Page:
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I have recently started to drink a lot more chinese tea and less Nespresso coffee. Pete and Francis gave me some good stuff recently so I thought that I would start a thread to see what people are drinking and where they get it from. Currently, I drink the following:

 

Various Tie Guan Yin teas (a form of oolong tea) imported from China. Most were gifts My favourite is Yuxiangzhen brand http://www.yuxiangzhen.com/tea.asp although the Ying Fa that Pete and Francis gave me was pretty good too. TWG in Singapore also sells a Tie Guan Yin in the shape of a large ball that opens up like a flower when you steep it. Its not bad but the ones that are individually vacum packed are better.

 

Jasmine Tea. I have a few, but my favourite is from Wang San Yang Tea Merchant in Upper Cross Street. They also have branches in Vivo City and Ion. The highest grade of Jasmine is very fragrant.

 

I also bought some 5-yr old Pu Er (Poh Le in Cantonese) tea from Wang San. It comes in a 400g round biscuit and can be brewed and brewed over and over again. Its much smoother than the Pu Ers that you get say in the Bak Kut Teh stalls.

 

I also drink some Green Teas. Generally I prefer the fermented teas, but sometimes I feel like a change.

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I got the habit of drinking Chinese tea from my days in Shanghai. I like the green teas and the white teas are spectacular. Good teas are not cheap though.

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I'm a chinese tea freak! :) was into it since i was 13.

 

i spent half my life drinking green chinese teas and eventually developed a love for wuyi teas.

 

TKY is a hit and miss sometimes. too much commercialization has resulted in the deterioration of what TKY really is, a lot taste like vegetable sap or some over roasted teas. TKY comes in predominantly 3 manufacturing styles, the 清香,浓香,玉香 styles. The first, is my preferred style, but very difficult to get real fresh, real fragrant 清香 TKY. This style has a low oxidation, flowery and fruity, but no greeness, no smoky roasting etc. Requires premium leaf stock, careful 杀青,careful oxidation, careful drying and eventually proper packaging, else over time or exposure to air, the qualities are lost.

 

浓香 is bolder, more heavily oxidised and many times roasted, with several degrees of roasting. This is probably the more common TKYs that you can find everywhere in singapore in all corners.

 

玉香 is the lowest oxidation of all, almost a green tea like, fresh, lush and green, with light hints of florals but i personally dont like it, others do.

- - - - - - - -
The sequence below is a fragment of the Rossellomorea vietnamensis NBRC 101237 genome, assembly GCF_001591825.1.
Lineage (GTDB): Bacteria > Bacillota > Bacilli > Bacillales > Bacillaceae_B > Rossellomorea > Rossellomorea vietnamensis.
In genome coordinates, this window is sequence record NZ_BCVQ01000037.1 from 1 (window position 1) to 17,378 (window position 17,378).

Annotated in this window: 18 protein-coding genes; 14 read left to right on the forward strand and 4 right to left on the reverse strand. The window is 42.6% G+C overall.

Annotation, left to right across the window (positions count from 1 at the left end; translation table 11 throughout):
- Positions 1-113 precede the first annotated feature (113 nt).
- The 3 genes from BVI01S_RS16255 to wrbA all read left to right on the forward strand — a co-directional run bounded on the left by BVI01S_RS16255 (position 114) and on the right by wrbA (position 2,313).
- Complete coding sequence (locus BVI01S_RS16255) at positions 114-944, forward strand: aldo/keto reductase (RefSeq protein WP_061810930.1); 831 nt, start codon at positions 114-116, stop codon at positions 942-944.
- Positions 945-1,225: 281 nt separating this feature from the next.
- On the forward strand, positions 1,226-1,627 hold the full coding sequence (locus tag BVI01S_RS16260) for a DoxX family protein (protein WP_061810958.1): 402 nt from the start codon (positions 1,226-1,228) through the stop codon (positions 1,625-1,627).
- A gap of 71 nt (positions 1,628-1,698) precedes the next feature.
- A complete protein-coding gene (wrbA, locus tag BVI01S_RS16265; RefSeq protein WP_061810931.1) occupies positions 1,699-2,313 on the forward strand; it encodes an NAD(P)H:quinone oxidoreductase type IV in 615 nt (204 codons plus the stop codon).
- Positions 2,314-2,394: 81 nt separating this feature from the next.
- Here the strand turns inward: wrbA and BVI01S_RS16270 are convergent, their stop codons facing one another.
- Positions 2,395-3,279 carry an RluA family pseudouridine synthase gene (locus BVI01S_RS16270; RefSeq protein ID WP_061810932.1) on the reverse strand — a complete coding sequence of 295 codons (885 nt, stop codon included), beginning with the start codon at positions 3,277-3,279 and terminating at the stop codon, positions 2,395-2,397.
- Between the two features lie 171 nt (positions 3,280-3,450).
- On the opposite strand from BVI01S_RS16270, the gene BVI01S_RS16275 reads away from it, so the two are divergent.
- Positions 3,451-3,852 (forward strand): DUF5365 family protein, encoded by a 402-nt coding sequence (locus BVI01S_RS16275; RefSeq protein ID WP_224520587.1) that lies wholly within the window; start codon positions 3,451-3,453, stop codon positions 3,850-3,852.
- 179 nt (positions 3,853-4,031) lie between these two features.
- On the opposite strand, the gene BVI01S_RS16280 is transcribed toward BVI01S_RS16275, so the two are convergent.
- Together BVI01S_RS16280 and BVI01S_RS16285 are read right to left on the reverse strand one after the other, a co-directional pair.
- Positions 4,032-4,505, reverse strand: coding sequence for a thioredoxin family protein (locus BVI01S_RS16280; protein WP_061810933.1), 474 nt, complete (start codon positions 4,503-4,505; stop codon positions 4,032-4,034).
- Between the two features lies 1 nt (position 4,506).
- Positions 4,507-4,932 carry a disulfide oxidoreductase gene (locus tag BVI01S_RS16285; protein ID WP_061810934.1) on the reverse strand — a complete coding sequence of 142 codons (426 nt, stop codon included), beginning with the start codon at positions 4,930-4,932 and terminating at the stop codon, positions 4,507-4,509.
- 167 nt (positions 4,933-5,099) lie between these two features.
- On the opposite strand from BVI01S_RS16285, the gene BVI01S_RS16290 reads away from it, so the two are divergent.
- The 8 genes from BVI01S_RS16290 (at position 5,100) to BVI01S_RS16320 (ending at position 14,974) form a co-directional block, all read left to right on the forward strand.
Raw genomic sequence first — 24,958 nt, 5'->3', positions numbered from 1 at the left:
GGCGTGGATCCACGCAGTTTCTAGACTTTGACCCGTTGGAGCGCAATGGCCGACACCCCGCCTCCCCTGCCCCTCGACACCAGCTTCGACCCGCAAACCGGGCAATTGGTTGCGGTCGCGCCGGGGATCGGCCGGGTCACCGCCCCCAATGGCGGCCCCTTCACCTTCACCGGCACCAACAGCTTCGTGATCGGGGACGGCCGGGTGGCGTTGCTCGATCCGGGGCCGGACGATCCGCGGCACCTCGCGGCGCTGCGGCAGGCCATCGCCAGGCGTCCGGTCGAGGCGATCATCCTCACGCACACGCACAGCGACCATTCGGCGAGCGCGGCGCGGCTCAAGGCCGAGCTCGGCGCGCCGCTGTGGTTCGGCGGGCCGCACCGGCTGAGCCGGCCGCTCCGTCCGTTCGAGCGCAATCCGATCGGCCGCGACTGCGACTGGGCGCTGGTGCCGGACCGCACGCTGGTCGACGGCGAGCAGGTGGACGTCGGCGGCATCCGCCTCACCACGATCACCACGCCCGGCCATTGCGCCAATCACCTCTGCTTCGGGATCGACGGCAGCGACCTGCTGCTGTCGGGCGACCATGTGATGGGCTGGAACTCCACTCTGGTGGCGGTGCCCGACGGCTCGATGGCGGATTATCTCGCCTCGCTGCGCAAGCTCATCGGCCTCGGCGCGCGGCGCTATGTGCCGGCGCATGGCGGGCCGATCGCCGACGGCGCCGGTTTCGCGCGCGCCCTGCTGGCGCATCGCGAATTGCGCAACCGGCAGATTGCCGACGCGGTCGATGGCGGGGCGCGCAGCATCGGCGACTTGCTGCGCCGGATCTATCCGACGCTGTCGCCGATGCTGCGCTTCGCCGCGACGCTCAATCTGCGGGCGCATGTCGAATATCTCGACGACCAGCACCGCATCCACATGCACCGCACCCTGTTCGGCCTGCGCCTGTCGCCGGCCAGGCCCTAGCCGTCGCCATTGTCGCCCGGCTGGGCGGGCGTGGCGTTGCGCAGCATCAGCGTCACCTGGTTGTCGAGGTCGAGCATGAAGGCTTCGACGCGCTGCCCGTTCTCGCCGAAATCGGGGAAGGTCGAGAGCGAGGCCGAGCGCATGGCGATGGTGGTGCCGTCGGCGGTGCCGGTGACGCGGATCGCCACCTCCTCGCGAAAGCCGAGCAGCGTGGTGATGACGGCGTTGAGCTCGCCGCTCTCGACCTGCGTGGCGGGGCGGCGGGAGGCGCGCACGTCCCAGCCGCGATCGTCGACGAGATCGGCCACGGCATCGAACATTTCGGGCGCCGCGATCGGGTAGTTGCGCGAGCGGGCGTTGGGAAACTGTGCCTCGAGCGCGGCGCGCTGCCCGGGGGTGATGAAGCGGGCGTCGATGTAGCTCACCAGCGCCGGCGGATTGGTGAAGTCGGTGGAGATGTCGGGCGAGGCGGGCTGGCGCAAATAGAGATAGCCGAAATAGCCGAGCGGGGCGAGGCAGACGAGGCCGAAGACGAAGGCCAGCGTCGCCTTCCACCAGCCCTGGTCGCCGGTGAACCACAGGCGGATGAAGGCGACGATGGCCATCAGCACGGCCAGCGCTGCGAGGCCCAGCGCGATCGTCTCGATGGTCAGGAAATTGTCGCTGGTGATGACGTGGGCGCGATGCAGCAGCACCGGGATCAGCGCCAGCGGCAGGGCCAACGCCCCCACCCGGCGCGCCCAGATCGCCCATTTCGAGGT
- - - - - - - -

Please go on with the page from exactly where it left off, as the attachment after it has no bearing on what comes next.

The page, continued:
i have still a bit of some very good 清香 TKY left, the best i've ever tasted, stored in nitrogen. maybe some day when there is a hifi/chinese tea appreciation gathering i might bring it out :D i also have a pack of vacumned sealed 5gram TKY sample that my boss gave to me, a gift given by some bigshot.

 

pu-erh tea was formerly a love of mine but a short term one because I was increasingly disappointed with the tea qualities exported by china. tea factories go round all different areas to collect leaf stock, mix and match and press into tea cakes.. i still have about 10kg+ green puerh tea cakes that i collected in 2003. i've some good aged pu-erhs from the 20-30 year range that i collected before the sky rocketed~ 500-800%.. but it became increasing subjective as more and more "old" tea cakes surfaced.. but age is not a guarantee to good taste ;P proper storage is still the key..

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I love 16 yrs old Pu Er... so mellow and smooth. One taste and I got hooked and now can't stand anything younger as the taste is so different. Unfortunately, we would probably have to sell a kidney to get a cake of it in Singapore if you can find it that is.

 

It is so much more affordable in China and I got mine during a trip to Yunnan. That is one local goods that is a must for a trip to Yunnan. The big-leave Pu Er is only grown in Yunnan and makes the best Pu Er tea. Pu Er is the only tea that will appreciate in value with age and gets better as it ages.

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Some nice Bi luo chun.. bi luo chun from dong ting lake is the original, and premium. many nearby areas in suzhou do produce BLC, but lack the fruity, floral taste, instead such teas have more of a greener/beanier taste.